PUBLIC READ­ING IN LE­BANON

Lebanon Traveler - - INDOORS -

Dr. Imad Hashem, re­spon­si­ble for books and read­ing in the Min­istry of Cul­ture, shares his thoughts on the im­por­tance of li­braries in Le­banon

In­te­grated in lo­cal public life and play­ing a role as cul­tural, ed­u­ca­tional and so­cial spa­ces, the public li­braries of Le­banon have be­come true meet­ing spa­ces. In­deed, the cre­ation and devel­op­ment of neigh­bour­hood and vil­lage li­braries as­sures a bet­ter pro­mo­tion of books, fa­cil­i­tates the dis­cov­ery of read­ing, but above all, of­fers public spa­ces for the young and the old.

Be­ing ac­ces­si­ble and free of charge, public li­braries pro­vide ac­cess to knowl­edge and in­for­ma­tion for all cit­i­zens. By the di­ver­sity of ser­vices pro­vided, the plu­ral­ity of sources, the va­ri­ety of ac­tiv­i­ties or­gan­ised, they fur­ther of­fer the pos­si­bil­ity to di­vert and ed­u­cate one­self, to build one’s per­son­al­ity and opin­ion in the re­spect of public space.

To­day, the im­por­tance of public li­braries has be­come clear to the Le­banese; they wit­ness a con­stant devel­op­ment and are to­day at the cen­ter of ac­tiv­i­ties of the Min­istry of Cul­ture and Civil So­ci­ety Or­gan­i­sa­tions.

The idea of public li­braries, which in­cited some mu­nic­i­pal­i­ties to small ini­tia­tives be­fore 1975, has re-emerged af­ter the end of the civil war in 1990. Cer­tainly, ini­ti­ated by civil so­ci­ety or­gan­i­sa­tions and as­so­ci­a­tions, the wave of li­brary cre­ations has known an ex­pan­sion and am­pli­fi­ca­tion thanks to mil­i­tant ac­tivism of the lat­ter, but also thanks to the in­volve­ment of the mu­nic­i­pal­i­ties and the en­gage­ment of the Min­istry of Cul­ture in the frame­work of a pol­icy of democrati­sa­tion of cul­ture and ac­cess to books in par­tic­u­lar.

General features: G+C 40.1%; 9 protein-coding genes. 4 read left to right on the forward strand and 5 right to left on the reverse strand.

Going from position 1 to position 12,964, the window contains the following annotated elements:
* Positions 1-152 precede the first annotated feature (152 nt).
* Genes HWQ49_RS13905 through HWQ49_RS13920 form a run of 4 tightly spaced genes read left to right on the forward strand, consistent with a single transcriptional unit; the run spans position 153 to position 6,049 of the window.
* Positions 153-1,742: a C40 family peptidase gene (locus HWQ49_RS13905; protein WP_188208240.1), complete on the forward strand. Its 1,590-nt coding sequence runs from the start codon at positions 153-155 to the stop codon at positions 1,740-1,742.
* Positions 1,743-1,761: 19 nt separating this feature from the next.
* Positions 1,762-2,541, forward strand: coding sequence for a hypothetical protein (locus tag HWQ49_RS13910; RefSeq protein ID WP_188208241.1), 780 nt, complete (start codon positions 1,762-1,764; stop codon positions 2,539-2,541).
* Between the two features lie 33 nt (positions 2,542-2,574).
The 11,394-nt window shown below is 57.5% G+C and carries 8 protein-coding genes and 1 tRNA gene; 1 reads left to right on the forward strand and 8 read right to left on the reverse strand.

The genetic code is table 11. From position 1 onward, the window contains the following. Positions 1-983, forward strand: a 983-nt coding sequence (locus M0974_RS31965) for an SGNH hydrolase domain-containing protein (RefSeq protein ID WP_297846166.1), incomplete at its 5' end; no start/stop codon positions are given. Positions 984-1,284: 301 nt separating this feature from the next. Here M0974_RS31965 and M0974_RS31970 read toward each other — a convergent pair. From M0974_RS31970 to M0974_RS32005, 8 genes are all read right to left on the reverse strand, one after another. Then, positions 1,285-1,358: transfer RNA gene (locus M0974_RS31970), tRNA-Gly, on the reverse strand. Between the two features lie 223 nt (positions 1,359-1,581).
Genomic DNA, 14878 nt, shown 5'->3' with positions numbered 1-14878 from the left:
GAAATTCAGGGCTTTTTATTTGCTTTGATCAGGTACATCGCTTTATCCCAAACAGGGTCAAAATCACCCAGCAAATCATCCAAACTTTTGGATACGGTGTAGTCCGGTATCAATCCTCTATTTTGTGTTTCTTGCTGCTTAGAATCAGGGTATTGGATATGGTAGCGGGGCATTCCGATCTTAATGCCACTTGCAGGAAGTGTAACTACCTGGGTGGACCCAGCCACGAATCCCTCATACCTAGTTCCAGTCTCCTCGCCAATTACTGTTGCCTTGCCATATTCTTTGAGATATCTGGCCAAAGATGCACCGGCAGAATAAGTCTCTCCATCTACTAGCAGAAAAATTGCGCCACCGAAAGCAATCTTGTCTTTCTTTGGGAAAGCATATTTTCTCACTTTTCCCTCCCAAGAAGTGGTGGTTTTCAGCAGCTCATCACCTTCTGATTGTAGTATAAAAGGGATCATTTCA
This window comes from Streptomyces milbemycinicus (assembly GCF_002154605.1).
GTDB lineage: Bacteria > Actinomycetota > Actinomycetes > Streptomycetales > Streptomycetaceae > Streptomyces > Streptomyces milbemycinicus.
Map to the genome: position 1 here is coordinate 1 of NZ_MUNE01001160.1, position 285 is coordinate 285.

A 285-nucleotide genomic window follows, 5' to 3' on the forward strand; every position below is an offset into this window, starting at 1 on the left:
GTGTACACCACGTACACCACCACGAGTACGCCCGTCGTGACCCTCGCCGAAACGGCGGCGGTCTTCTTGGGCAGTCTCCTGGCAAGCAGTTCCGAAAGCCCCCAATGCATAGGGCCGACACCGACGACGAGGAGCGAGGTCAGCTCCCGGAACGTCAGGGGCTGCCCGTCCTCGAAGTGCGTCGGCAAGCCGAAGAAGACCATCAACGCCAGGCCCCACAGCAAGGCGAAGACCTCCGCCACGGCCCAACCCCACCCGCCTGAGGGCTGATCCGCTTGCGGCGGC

The Cen­ters for read­ing and cul­tural ac­tiv­i­ties

In 2001, the Min­istry of Cul­ture launched a large public read­ing project by cre­at­ing 14 cen­ters for read­ing and cul­tural ac­tiv­i­ties, Cen­tre de lec­tures et d’an­i­ma­tion Cul­turelle (CLAC) in part­ner­ship with the In­ter­na­tional Or­gan­i­sa­tion for the Fran­co­phone (OIF) and lo­cal au­thor­i­ties. Based on the model of the CLAC and en­cour­aged by their suc­cess, which is il­lus­trated by the num­bers of vis­its (1000 per month in 2004) and book rentals (300 per month in 2004), the min­istry has con­tin­ued to pur­sue this ini­tia­tive and has cre­ated li­braries through­out [Le­banon]. To date, 45 cen­ters for read­ing and cul­tural ac­tiv­i­ties are dis­trib­uted in all re­gions of the coun­try. At the be­gin­ning equipped with a stack of 2,500 books in two lan­guages, they now of­fer to the public di­ver­si­fied col­lec­tions of some 4,000 to 5,000 books, news­pa­pers and mag­a­zines, CDS and mu­sic, with par­tic­u­lar at­ten­tion be­ing paid to the space for chil­dren.

The Li­brary of Baak­line

The li­brary ( 05 304050, Baak­leen, Chouf ) was cre­ated in 1987 in a her­itage build­ing of 700sqm and was at­tached to the Min­istry of Cul­ture in 1997. Of­fer­ing a trilin­gual col­lec­tion of 75,000 books and more than 7,000 mag­a­zines, news­pa­pers and jour­nals, it em­ploys 20 peo­ple of which some are pro­fes­sional li­brar­i­ans.

The na­tional read­ing week

A na­tional read­ing week, co­or­di­nated by the Min­istry of Cul­ture, is or­gan­ised ev­ery year dur­ing the month of April. In 2008, more than 400 events were or­ga­nized by li­braries, cities, book­shops and pub­lish­ing houses... all ac­tors in the chain of books.

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